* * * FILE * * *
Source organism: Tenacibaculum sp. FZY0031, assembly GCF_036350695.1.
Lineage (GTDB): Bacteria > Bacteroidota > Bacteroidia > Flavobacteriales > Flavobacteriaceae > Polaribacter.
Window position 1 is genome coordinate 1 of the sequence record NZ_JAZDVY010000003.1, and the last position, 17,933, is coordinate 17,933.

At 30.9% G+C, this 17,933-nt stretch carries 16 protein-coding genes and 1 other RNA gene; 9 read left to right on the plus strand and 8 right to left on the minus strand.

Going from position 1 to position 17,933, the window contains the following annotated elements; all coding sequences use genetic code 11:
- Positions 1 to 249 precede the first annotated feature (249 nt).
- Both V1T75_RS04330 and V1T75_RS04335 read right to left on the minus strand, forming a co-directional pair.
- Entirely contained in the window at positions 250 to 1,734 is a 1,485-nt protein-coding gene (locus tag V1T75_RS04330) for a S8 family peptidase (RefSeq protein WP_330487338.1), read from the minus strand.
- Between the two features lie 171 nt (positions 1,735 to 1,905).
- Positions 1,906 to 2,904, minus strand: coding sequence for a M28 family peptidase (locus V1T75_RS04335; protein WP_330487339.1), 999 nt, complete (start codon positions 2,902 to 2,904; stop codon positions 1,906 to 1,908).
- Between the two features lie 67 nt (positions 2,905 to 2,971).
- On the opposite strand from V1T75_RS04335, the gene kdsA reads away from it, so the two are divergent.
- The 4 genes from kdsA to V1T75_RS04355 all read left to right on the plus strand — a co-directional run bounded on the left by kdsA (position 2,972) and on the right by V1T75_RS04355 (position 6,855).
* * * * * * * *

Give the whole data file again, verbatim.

Source organism: Tenacibaculum sp. FZY0031, assembly GCF_036350695.1.
Lineage (GTDB): Bacteria > Bacteroidota > Bacteroidia > Flavobacteriales > Flavobacteriaceae > Polaribacter.
Window position 1 is genome coordinate 1 of the sequence record NZ_JAZDVY010000003.1, and the last position, 17,933, is coordinate 17,933.

At 30.9% G+C, this 17,933-nt stretch carries 16 protein-coding genes and 1 other RNA gene; 9 read left to right on the plus strand and 8 right to left on the minus strand.

Going from position 1 to position 17,933, the window contains the following annotated elements; all coding sequences use genetic code 11:
- Positions 1 to 249 precede the first annotated feature (249 nt).
- Both V1T75_RS04330 and V1T75_RS04335 read right to left on the minus strand, forming a co-directional pair.
- Entirely contained in the window at positions 250 to 1,734 is a 1,485-nt protein-coding gene (locus tag V1T75_RS04330) for a S8 family peptidase (RefSeq protein WP_330487338.1), read from the minus strand.
- Between the two features lie 171 nt (positions 1,735 to 1,905).
- Positions 1,906 to 2,904, minus strand: coding sequence for a M28 family peptidase (locus V1T75_RS04335; protein WP_330487339.1), 999 nt, complete (start codon positions 2,902 to 2,904; stop codon positions 1,906 to 1,908).
- Between the two features lie 67 nt (positions 2,905 to 2,971).
- On the opposite strand from V1T75_RS04335, the gene kdsA reads away from it, so the two are divergent.
- The 4 genes from kdsA to V1T75_RS04355 all read left to right on the plus strand — a co-directional run bounded on the left by kdsA (position 2,972) and on the right by V1T75_RS04355 (position 6,855).